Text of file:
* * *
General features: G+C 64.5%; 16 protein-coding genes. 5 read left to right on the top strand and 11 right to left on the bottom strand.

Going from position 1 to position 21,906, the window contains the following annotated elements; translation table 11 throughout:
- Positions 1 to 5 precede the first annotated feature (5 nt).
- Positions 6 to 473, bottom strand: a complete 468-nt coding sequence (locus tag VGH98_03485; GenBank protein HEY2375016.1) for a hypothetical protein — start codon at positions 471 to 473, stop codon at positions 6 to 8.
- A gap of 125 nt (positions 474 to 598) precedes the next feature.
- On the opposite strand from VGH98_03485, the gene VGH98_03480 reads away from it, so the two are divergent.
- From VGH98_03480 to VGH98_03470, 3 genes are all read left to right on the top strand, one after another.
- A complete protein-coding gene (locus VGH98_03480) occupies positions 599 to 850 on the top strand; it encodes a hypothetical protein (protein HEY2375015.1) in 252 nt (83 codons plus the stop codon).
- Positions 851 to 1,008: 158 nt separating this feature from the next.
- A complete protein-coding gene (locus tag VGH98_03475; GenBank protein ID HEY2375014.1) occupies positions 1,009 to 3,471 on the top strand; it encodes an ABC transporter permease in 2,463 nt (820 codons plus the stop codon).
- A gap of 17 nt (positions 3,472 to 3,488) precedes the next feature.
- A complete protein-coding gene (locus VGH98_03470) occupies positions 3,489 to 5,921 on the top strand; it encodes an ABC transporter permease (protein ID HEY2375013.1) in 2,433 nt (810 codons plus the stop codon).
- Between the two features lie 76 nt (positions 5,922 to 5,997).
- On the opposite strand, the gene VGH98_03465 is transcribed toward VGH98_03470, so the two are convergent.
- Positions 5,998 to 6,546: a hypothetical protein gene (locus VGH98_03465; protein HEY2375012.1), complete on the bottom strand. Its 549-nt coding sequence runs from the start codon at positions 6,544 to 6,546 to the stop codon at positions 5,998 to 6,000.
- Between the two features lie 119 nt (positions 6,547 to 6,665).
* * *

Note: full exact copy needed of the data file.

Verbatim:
General features: G+C 64.5%; 16 protein-coding genes. 5 read left to right on the top strand and 11 right to left on the bottom strand.

Going from position 1 to position 21,906, the window contains the following annotated elements; translation table 11 throughout:
- Positions 1 to 5 precede the first annotated feature (5 nt).
- Positions 6 to 473, bottom strand: a complete 468-nt coding sequence (locus tag VGH98_03485; GenBank protein HEY2375016.1) for a hypothetical protein — start codon at positions 471 to 473, stop codon at positions 6 to 8.
- A gap of 125 nt (positions 474 to 598) precedes the next feature.
- On the opposite strand from VGH98_03485, the gene VGH98_03480 reads away from it, so the two are divergent.
- From VGH98_03480 to VGH98_03470, 3 genes are all read left to right on the top strand, one after another.
- A complete protein-coding gene (locus VGH98_03480) occupies positions 599 to 850 on the top strand; it encodes a hypothetical protein (protein HEY2375015.1) in 252 nt (83 codons plus the stop codon).
- Positions 851 to 1,008: 158 nt separating this feature from the next.
- A complete protein-coding gene (locus tag VGH98_03475; GenBank protein ID HEY2375014.1) occupies positions 1,009 to 3,471 on the top strand; it encodes an ABC transporter permease in 2,463 nt (820 codons plus the stop codon).
- A gap of 17 nt (positions 3,472 to 3,488) precedes the next feature.
- A complete protein-coding gene (locus VGH98_03470) occupies positions 3,489 to 5,921 on the top strand; it encodes an ABC transporter permease (protein ID HEY2375013.1) in 2,433 nt (810 codons plus the stop codon).
- Between the two features lie 76 nt (positions 5,922 to 5,997).
- On the opposite strand, the gene VGH98_03465 is transcribed toward VGH98_03470, so the two are convergent.
- Positions 5,998 to 6,546: a hypothetical protein gene (locus VGH98_03465; protein HEY2375012.1), complete on the bottom strand. Its 549-nt coding sequence runs from the start codon at positions 6,544 to 6,546 to the stop codon at positions 5,998 to 6,000.
- Between the two features lie 119 nt (positions 6,547 to 6,665).